Policymakers across the political spectrum continue to debate the merits of the Obama administration's issuance of waivers to forgo the work requirement packaged into the 1996 welfare overhaul.
The landmark welfare reform law, officially termed the "Personal Responsibility and Work Opportunity Reconciliation Act," passed a Republican-led Congress and was signed by Democratic President Bill Clinton. One of the act's central reforms is a prerequisite that public assistance recipients work or actively seek employment.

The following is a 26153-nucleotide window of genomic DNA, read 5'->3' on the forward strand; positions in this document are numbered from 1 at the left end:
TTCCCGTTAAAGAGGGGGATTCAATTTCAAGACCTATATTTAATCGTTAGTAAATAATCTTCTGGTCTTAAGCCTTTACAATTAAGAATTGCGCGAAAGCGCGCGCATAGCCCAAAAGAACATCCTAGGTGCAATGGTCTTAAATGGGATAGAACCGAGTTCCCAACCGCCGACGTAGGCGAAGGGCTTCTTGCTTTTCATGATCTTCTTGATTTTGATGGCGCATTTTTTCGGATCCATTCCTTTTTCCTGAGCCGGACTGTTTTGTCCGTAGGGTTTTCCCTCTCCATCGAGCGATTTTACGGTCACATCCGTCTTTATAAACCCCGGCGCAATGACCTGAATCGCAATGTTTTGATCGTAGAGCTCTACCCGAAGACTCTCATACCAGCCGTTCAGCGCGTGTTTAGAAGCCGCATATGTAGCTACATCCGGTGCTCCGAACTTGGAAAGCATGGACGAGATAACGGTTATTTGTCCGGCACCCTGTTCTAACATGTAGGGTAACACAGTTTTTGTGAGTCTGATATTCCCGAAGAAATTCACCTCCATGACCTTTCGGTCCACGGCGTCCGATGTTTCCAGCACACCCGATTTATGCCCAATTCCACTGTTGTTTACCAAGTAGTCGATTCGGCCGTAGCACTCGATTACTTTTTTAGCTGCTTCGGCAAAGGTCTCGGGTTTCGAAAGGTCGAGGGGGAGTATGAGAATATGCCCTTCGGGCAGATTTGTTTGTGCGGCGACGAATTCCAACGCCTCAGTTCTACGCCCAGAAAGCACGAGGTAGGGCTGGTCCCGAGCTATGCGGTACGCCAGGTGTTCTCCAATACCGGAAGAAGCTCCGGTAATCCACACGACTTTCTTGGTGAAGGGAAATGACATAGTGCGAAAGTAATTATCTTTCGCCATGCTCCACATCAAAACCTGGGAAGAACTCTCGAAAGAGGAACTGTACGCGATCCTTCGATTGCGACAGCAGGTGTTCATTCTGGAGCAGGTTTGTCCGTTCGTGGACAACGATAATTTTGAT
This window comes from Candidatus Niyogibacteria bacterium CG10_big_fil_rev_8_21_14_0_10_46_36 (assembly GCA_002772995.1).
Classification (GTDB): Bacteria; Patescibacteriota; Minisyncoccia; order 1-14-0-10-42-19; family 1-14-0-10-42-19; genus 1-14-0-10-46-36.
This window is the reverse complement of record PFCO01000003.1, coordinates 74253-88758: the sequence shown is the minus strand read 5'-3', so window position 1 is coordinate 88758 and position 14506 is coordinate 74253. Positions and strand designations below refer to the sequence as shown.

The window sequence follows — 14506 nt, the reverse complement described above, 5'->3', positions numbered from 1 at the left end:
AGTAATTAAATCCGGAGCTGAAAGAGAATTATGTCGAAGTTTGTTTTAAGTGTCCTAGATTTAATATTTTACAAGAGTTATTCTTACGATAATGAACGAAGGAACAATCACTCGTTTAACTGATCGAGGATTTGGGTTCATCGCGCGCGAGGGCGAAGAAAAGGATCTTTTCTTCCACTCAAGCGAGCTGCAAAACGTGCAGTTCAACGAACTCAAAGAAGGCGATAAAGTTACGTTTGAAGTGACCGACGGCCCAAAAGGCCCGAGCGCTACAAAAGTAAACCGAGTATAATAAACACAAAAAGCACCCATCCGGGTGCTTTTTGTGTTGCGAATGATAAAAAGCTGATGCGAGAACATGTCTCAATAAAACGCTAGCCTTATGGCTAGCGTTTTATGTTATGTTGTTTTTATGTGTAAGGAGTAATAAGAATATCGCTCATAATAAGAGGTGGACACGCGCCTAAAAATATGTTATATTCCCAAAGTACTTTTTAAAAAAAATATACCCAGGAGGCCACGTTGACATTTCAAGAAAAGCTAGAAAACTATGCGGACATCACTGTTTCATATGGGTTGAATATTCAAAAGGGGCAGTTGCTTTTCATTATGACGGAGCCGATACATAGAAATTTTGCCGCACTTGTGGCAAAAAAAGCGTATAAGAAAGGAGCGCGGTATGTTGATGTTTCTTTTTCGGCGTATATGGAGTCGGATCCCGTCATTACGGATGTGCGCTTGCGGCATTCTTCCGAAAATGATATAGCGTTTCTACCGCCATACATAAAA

Officials at the U.S. Department of Health and Human Services (HHS) announced a federal waiver from the work standards in July. However, a September Government Accountability Office (GAO) report sided with Republican lawmakers saying that the White House's attempts to waive participation rules are subject to congressional approval as required by the "Congressional Review Act."
The president's attempt to circumvent Congress exceeds executive privilege and ignores the law. This is why I supported a resolution of disapproval that prevents the Obama administration from implementing its work waiver and preserves the key polices of the 1996 welfare law that has helped struggling Mississippians get back on their feet.
Member of Congress